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The average age of new and current residents at Rochester-area independent living communities has risen in recent years, prompting senior-living administrators to adjust some amenities and services.
The days of seniors touring and relocating to the communities when they reach their mid-70s have faded.
“Now it seems like it’s more mid-80s,” says Jackie Stone, senior vice president of marketing and public relations for Jewish Senior Life.
As the G.I. Generation moves on to higher levels of care and makes way for the Silent Generation, leaders of independent living communities are fielding more questions about quality of life and efforts to treat residents holistically.
“Bingo doesn’t just cut it anymore for them,” says Donald Felter, president of senior housing at Unity Health System. “They’re looking for more services, better value; they’re looking for more choices and options than previous options residents in the past have.”
Local statistics show that the region’s population is graying, which appears to be a boon for providers of independent living.
According to the U.S. Census Bureau, nearly 103,600 Monroe County residents, or 13.9 percent of the total population, were 65 or older in 2010. Ontario County had 15.4 percent in the same age group, and Wayne County had 14.3 percent.
Census Bureau estimates for 2012 had the ranks of seniors in that age bracket rising in all three counties, with Monroe County at 14.7 percent, Ontario County at 16.6 percent and Wayne County at 15.5 percent.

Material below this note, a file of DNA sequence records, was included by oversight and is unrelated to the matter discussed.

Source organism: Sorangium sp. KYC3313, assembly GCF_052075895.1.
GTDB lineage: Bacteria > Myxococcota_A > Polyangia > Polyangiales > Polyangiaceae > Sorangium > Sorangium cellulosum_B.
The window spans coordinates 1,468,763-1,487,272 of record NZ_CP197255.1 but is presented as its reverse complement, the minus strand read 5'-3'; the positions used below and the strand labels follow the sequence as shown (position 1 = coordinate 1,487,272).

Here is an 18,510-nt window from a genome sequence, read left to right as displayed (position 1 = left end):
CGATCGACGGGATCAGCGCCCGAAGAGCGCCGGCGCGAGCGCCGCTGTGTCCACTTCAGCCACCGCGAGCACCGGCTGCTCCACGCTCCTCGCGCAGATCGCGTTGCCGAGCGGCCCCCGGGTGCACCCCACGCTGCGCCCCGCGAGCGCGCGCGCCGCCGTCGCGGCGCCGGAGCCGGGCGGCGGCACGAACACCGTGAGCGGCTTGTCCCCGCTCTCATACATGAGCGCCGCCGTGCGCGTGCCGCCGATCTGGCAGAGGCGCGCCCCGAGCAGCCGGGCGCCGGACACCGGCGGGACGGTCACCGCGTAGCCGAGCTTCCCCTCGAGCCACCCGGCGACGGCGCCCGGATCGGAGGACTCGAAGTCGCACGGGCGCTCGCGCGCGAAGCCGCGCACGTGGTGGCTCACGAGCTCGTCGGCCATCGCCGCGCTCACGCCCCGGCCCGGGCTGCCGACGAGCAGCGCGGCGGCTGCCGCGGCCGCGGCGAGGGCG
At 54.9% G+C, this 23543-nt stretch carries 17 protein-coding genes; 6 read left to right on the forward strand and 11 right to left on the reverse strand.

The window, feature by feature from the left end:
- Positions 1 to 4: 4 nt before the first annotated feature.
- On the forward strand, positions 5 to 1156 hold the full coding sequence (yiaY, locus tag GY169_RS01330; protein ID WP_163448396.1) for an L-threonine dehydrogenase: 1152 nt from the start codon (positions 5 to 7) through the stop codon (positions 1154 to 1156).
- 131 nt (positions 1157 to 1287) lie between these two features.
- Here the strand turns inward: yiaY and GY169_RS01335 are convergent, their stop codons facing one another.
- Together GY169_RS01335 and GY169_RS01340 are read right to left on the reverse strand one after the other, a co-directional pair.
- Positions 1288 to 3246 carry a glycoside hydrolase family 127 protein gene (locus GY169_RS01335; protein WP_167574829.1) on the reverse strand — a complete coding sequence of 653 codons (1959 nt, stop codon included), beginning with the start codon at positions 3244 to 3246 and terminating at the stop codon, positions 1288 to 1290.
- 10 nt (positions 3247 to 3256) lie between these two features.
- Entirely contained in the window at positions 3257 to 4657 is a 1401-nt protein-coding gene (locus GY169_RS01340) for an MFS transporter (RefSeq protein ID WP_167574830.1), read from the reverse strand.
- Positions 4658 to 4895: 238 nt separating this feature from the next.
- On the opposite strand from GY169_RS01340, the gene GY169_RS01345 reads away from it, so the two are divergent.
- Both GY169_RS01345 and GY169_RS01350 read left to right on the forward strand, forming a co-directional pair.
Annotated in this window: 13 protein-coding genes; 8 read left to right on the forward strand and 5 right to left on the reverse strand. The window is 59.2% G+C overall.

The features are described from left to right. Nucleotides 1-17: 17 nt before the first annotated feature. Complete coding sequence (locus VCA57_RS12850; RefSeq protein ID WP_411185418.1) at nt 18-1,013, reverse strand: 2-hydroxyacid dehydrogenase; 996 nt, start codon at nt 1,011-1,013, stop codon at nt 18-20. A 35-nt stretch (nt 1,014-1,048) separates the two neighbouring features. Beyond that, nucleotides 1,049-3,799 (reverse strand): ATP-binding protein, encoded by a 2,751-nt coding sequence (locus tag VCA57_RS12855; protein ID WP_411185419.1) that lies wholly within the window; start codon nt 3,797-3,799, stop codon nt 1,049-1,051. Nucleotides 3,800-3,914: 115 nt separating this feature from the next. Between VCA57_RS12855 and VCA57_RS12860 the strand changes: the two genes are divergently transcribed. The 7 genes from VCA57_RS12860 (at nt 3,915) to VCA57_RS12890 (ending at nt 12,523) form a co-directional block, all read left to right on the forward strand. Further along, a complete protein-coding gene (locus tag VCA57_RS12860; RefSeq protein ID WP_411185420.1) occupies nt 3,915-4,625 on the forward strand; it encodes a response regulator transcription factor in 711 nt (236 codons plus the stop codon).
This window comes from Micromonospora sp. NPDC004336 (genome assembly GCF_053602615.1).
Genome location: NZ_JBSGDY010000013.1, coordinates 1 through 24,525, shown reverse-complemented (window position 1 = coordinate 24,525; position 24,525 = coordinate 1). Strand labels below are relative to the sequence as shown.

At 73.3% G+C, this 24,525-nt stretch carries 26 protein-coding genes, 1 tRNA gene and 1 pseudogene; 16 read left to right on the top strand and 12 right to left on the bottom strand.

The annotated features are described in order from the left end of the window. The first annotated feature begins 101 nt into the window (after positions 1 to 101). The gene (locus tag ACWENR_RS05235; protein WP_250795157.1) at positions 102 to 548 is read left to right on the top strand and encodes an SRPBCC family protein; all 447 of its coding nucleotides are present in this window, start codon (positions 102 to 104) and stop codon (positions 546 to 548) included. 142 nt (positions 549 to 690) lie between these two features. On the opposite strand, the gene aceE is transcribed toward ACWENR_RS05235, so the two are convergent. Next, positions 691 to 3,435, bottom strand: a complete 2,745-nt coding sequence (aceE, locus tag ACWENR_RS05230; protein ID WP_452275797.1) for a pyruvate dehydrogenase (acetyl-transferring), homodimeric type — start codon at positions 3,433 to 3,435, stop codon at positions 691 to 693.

Various factors have caused an increase in the average age of current residents at Jewish Senior Life’s the Summit at Brighton and at other local independent living communities.
“As a community ages, the people living there are living longer because they’re eating well. They have less stress; they have less responsibilities. People … go to the doctor more regularly,” Stone says. “So your population ages because they live there longer.”
At Cherry Ridge in Webster, a part of St. Ann’s Community, the average resident age has climbed from 82 to 86 since the community opened in 2005, says Michael Seelig, Cherry Ridge’s administrator and vice president of housing. The community currently has 147 residents.
The challenge for independent living communities often boils down to accommodating both its existing residents and new, highly active ones.
“We’ve always tried to address emergency preparedness or emergency response, wellness programs, and things of that nature,” Seelig says. “So we haven’t really changed much because of the average age, other than there may be more people needing assistance.”
To treat residents holistically, Cherry Ridge has developed programs, services and amenities around the seven dimensions of wellness: emotional, intellectual, physical, social/cultural, environmental, occupational and spiritual. The community’s activities range from cooking classes to outings for events at Eastman Theatre.
“I would say 15 years ago it was (only about) making sure we addressed transportation, security, housekeeping and things of that nature, which are still important,” Seelig says.
He adds: “(Residents) want to still be involved in the social interaction with each other, and also they want to be involved in the cultural events going on, but they also want to be intellectually challenged.”
Women have been roughly 75 percent of Cherry Ridge’s residents since the community’s opening. The presence of couples has grown over the years, and now they are 28 percent of residents.